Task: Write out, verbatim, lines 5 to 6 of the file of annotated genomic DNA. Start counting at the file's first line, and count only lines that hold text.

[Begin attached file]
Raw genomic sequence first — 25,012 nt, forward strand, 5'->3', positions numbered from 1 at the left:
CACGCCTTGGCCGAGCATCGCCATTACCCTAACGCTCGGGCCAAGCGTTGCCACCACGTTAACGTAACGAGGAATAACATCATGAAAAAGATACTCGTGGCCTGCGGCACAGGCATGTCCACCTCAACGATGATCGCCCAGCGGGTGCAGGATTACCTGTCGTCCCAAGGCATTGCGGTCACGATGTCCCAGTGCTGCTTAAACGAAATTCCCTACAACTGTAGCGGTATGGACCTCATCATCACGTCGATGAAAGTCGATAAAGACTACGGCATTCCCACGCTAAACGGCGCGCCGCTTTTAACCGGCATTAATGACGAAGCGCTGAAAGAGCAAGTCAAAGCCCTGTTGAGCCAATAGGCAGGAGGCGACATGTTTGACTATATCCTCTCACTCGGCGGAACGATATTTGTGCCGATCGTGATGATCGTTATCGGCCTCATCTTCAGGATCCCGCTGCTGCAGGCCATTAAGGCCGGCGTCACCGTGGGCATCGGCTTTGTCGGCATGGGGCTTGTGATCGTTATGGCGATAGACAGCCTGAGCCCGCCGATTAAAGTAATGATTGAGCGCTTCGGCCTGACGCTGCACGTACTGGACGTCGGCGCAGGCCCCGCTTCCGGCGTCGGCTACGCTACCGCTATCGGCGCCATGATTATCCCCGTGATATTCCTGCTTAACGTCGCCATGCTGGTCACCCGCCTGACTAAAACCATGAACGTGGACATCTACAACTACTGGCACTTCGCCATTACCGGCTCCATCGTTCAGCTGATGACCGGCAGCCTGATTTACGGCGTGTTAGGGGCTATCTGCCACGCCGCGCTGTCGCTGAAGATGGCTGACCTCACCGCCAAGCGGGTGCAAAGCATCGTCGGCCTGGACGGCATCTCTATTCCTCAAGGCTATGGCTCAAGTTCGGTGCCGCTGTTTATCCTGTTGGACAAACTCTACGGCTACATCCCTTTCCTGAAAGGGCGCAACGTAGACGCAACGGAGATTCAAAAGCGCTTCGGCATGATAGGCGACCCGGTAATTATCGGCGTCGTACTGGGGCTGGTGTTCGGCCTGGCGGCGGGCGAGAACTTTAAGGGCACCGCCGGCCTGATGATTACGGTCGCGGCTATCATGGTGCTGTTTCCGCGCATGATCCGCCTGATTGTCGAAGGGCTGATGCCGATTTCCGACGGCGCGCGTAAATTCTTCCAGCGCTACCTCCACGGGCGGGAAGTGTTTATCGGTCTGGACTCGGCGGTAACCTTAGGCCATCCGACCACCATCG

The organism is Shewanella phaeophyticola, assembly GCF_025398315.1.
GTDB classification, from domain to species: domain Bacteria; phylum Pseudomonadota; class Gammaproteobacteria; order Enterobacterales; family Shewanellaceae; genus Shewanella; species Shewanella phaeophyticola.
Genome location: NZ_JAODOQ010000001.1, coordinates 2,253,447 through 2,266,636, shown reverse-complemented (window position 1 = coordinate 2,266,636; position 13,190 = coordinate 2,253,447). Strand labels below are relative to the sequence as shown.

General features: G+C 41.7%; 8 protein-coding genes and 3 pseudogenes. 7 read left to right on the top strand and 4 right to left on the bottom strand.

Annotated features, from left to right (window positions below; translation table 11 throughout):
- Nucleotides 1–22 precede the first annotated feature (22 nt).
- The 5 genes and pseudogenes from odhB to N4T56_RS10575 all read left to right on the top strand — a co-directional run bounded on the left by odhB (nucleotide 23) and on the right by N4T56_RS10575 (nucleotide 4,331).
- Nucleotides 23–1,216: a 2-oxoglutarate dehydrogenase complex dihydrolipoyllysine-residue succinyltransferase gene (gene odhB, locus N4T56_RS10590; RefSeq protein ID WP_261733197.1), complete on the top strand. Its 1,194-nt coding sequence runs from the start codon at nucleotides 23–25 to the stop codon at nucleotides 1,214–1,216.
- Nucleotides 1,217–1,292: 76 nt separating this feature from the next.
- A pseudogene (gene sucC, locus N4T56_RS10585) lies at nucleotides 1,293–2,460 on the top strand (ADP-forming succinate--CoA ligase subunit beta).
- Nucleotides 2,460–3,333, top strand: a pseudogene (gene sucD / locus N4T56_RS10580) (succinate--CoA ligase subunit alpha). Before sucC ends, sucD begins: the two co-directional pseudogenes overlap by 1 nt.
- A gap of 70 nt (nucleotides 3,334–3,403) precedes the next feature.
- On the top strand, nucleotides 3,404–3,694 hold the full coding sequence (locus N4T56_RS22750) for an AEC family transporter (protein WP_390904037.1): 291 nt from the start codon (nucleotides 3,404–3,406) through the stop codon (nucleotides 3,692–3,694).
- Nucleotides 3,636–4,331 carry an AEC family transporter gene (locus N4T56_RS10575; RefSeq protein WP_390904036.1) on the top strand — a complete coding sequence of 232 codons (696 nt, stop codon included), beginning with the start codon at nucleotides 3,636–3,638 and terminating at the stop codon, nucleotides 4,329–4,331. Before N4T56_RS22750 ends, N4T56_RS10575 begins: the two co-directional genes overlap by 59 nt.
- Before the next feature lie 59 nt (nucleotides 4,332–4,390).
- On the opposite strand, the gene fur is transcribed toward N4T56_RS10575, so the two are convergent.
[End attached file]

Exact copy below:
Genome location: NZ_JAODOQ010000001.1, coordinates 2,253,447 through 2,266,636, shown reverse-complemented (window position 1 = coordinate 2,266,636; position 13,190 = coordinate 2,253,447). Strand labels below are relative to the sequence as shown.

General features: G+C 41.7%; 8 protein-coding genes and 3 pseudogenes. 7 read left to right on the top strand and 4 right to left on the bottom strand.